Important Collectors Wristwatches, Po...

Geneva, Nov 14, 2009

LOT 348

Cloisonne Dial - St. George and the Dragon Universal Genève, case No. 1686482, Ref. 112184. Made circa 1952-1955. Very fine and probably unique, 18K pink gold wristwatch with cloisonné enamel dial featuring St. George and the Dragon.

CHF 10,000 - 15,000

USD 10,000 - 15,000 / EUR 6,700 - 10,000

Sold: CHF 42,000

C. Three-body, solid, polished and brushed, inclined bezel, angled lapidated lugs. D. Bombe polychrome cloisonné enamel on gold, with counter enamel, representing St. George and the Dragon on a trompe l?oeil craquelure ground in the manner of an antique plate, surrounded by a pink gold reserve with engraved hour indexes. Pink gold dauphine hands. M. Cal. 262, rhodium plated, 17 jewels, straight-line lever escapement, monometallic balance, self-compensating flat balance spring, index regulator. Case and movement signed. Diam. 36 mm. Thickness 10 mm.

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Grading System
Grade: AAA


Case: 3


Movement: 3*


Overhaul recommended, at buyer's expense

Dial: 2-01

Very good

HANDS Original


The art and the style In most iconography, Saint George is depicted with a lance; on the present watch he wields a sword. The decorative style is particularly rich and most probably reproduces a medieval plate, in the oriental manner, and possibly inspired by the stained glass window of an Orthodox church. The mixture of cloisonné and miniature techniques in this enamel is quite unusual and in this particular case, very successful.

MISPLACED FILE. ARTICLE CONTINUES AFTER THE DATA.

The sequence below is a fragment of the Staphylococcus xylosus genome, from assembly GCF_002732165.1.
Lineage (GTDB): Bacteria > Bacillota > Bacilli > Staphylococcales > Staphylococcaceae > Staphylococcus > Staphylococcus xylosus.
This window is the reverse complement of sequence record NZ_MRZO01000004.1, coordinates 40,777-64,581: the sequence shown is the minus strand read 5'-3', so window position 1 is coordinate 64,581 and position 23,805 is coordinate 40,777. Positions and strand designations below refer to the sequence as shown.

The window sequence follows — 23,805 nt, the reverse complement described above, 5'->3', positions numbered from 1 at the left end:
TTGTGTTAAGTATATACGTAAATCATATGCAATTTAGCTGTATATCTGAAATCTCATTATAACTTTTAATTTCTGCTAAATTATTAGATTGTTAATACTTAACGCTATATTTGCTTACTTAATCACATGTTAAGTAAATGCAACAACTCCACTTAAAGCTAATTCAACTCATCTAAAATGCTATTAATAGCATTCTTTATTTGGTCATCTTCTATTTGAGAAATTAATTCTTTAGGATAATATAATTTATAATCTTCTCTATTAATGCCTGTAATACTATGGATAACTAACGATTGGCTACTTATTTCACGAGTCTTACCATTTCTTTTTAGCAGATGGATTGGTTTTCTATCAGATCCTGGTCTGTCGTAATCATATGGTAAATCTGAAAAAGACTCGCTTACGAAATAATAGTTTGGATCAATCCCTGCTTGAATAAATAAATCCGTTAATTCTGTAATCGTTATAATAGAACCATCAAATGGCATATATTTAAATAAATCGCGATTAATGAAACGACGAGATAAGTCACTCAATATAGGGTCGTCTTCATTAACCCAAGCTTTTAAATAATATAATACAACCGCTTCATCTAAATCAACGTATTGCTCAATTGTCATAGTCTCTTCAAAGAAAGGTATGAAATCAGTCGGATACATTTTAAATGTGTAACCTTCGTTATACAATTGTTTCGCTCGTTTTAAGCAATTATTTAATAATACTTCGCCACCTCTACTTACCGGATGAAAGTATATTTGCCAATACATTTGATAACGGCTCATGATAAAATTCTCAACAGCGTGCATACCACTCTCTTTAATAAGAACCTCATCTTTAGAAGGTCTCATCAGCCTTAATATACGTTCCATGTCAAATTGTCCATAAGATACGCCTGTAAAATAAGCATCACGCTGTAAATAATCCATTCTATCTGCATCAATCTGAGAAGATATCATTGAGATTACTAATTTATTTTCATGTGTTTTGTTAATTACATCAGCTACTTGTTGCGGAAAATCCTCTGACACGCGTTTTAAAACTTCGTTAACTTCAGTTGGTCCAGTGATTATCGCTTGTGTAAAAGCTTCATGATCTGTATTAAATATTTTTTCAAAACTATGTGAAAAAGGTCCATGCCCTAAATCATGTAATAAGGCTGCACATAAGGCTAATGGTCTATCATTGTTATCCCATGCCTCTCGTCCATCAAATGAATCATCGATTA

This dial was probably ordered by one of Stern Frères' competitors (possibly Beyeler or Singer). Furthermore, the lack of inscription on the back does not allow an artist attribution. Nevertheless the work is of an extremely good quality and typical of the Geneva manner of the early 1950's.
St. George & the Dragon The most famous of the St. George legends is the slaying the dragon. St. George is the patron saint of England, however an image of him slaying the dragon is also incorporated into the Russian Imperial arms. In the Middle Ages the dragon often represented the devil. The first recorded story of St. George and the dragon is from the 12th century.
A drawing, circa 1950, of a scene showing St. George and the Dragon, Stern Frères. Note that St. George is holding a lance. Stern Frères archives. Photo courtesy of TheSource- TECHdata
Here, for purposes of comparison, a typical Orthodox icon showing a traditional representation of St. George.